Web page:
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Michael-Cleveland

Michael Cleveland & Flamekeeper

bluegrass Charlestown, Indiana
Photo Credit: Photo Courtesy of the Artist
Michael-Cleveland

One of the foremost fiddlers of his generation, 37-year-old Michael Cleveland has charted an award-strewn course from child prodigy to leader of one of bluegrass’ most exciting groups, the five-time International Bluegrass Music Association (IBMA) Instrumental Band of the Year, Michael Cleveland & Flamekeeper.

Michael Cleveland grew up in Charlestown, Indiana—just across the Ohio River from Louisville, Kentucky—surrounded by bluegrass music: his grandparents, while not musicians themselves, founded the Southern Indiana Bluegrass Association, a twice-monthly community gathering for the region’s many pickers and fiddlers. Reflecting on his childhood, Michael says, “I don’t remember NOT hearing bluegrass music”; at age four at local fiddler’s rendition of the iconic “Organe Blossom Special” inspired him to pick up a bow. However, finding a way to put bow to strings was a challenge for Cleveland, who has been blind since birth. Suzuki violin teachers at the Kentucky School for the Blind helped him get started with the fundamentals, and soon he was teaching them about the beauty of the local bluegrass tradition.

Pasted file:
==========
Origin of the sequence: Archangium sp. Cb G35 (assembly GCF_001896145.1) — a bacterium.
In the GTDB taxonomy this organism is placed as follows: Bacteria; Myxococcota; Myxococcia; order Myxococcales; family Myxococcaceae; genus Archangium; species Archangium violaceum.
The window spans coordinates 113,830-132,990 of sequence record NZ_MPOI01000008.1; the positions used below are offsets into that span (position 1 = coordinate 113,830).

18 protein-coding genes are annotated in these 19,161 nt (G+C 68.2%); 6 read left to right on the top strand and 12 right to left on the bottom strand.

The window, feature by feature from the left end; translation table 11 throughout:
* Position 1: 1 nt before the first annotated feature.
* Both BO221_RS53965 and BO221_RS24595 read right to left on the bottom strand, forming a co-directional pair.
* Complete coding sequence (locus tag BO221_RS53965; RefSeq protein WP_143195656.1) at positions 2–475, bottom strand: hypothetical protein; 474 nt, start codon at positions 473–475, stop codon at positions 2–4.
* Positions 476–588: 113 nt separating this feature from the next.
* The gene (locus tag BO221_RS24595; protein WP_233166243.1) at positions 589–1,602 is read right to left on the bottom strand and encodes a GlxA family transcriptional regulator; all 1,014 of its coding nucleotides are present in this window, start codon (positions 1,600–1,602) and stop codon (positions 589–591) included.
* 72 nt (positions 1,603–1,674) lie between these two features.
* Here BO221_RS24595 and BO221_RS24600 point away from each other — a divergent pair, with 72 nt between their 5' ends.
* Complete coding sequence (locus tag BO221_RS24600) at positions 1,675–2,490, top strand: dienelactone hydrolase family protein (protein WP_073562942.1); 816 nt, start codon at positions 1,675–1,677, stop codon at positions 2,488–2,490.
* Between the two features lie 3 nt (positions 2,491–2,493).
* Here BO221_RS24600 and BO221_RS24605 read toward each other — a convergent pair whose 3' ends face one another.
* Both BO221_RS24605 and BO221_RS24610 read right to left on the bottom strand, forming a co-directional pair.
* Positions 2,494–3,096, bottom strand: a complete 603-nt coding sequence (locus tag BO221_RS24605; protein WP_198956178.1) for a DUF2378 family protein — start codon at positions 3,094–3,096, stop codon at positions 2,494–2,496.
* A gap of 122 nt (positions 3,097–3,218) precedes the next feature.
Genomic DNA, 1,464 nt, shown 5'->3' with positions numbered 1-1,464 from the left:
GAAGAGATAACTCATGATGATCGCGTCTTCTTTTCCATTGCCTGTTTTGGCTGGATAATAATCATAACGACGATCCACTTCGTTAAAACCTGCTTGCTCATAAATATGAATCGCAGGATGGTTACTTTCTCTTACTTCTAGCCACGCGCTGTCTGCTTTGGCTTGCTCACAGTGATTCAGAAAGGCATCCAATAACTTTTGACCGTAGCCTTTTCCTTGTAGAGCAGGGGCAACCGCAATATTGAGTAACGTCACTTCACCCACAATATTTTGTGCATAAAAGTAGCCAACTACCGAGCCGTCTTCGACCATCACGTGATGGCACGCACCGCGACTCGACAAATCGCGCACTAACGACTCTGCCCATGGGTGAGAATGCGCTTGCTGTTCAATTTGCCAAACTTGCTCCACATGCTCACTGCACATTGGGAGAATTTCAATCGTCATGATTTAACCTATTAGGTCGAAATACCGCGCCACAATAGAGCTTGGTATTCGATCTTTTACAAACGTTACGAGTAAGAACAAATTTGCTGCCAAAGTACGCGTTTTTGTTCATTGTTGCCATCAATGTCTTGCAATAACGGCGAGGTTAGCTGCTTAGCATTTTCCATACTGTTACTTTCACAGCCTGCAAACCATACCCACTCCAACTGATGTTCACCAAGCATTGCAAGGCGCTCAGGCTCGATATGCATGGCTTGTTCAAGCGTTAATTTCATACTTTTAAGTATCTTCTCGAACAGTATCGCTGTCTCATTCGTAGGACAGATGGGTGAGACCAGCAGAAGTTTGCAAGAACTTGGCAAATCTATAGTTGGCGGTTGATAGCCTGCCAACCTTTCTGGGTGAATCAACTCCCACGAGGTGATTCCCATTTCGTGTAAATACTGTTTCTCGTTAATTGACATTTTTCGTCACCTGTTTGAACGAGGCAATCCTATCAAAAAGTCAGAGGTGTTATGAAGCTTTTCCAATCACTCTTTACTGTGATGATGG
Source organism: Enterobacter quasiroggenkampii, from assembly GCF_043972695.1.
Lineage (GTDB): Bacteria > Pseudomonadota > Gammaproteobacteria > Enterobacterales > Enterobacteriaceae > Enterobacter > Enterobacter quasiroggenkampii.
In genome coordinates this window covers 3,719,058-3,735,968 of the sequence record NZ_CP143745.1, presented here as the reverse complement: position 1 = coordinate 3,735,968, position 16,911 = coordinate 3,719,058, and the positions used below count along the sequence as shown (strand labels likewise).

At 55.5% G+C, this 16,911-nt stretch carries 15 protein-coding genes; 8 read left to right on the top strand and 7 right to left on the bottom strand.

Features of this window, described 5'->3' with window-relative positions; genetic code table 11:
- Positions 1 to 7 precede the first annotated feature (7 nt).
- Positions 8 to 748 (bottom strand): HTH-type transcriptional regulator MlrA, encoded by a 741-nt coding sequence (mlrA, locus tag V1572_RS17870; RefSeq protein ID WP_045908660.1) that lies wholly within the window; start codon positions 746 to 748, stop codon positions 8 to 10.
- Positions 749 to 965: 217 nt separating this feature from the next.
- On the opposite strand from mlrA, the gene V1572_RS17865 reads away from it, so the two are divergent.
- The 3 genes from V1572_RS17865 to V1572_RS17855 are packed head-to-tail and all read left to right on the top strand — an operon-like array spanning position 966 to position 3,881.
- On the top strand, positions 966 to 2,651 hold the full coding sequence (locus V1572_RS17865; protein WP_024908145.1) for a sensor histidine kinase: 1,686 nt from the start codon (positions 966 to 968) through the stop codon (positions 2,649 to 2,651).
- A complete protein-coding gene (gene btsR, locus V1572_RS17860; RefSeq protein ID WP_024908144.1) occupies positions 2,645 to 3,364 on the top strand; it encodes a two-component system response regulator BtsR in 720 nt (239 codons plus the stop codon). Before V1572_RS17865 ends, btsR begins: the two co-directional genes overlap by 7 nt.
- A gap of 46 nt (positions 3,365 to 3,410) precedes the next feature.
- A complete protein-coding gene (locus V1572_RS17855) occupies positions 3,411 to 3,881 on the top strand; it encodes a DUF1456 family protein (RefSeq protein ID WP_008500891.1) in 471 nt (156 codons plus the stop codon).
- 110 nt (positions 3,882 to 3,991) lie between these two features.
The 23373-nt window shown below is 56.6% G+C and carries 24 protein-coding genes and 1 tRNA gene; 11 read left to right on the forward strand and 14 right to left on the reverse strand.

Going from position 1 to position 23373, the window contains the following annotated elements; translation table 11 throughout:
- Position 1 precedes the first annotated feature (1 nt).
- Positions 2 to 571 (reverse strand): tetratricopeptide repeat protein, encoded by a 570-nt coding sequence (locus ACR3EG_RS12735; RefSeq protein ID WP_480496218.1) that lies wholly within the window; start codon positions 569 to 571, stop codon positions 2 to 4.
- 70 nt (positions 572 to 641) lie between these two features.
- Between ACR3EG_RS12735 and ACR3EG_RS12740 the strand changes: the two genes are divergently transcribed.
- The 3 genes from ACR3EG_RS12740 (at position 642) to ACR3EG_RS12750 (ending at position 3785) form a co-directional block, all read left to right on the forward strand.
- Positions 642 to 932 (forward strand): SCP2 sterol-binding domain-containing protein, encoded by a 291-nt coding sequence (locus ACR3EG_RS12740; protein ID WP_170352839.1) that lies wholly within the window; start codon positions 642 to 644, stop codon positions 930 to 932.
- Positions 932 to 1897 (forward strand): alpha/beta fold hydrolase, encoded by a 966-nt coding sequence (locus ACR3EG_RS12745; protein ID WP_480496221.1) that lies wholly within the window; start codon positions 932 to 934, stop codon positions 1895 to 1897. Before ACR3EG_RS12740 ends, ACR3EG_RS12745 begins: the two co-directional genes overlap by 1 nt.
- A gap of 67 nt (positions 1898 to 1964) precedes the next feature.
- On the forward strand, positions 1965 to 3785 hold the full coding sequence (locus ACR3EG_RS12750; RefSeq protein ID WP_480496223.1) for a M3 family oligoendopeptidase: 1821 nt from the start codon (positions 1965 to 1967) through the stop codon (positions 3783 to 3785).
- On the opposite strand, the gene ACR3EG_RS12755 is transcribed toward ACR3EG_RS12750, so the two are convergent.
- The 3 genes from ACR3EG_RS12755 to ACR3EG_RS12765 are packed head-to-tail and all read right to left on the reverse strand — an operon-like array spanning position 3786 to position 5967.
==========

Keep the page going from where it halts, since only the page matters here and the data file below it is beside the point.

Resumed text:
With mentoring by local fiddlers like “Mac” McBain and Jeff Guernsey, young Cleveland became a regular performer at local gatherings, and before age 10 was leading his own band. At age 13, he was part of the IBMA Bluegrass Youth All-Stars and appeared as a guest of Alison Krauss on the Grand Ole Opry, confirming his status as a rising star. After high school graduation, Cleveland quickly made a name for himself in Dale Ann Bradley’s band and with Rhonda Vincent & the Rage. He played a role in the latter’s IBMA Entertainer of the Year honors in 2001—the same year he won the first of his astounding 10 IBMA Fiddler of the Year awards.

Now he leads the powerhouse ensemble Michael Cleveland & Flamekeeper, where his bandmates are similarly steeped in the bluegrass tradition of Indiana and environs. Mandolinist Nathan Livers and guitarist Josh Richards both learned to play from family members, and have performed with Cleveland in formal and informal settings for over two decades. Newer to the ensemble, but with similarly deep roots in regional bluegrass, are Tyler Griffith on upright bass and Missouri’s Jasiah Shrode on banjo.

The story of Michael Cleveland’s journey to bluegrass stardom is the subject of a forthcoming documentary titled Flamekeeper—not just a nod to his red-hot group, but in recognition of Cleveland’s role in keeping the light of bluegrass burning bright, and inspiring his fans to follow their dreams. His solo album, Fiddler’s Dream, was nominated for a 2018 Grammy® for Best Bluegrass Album.

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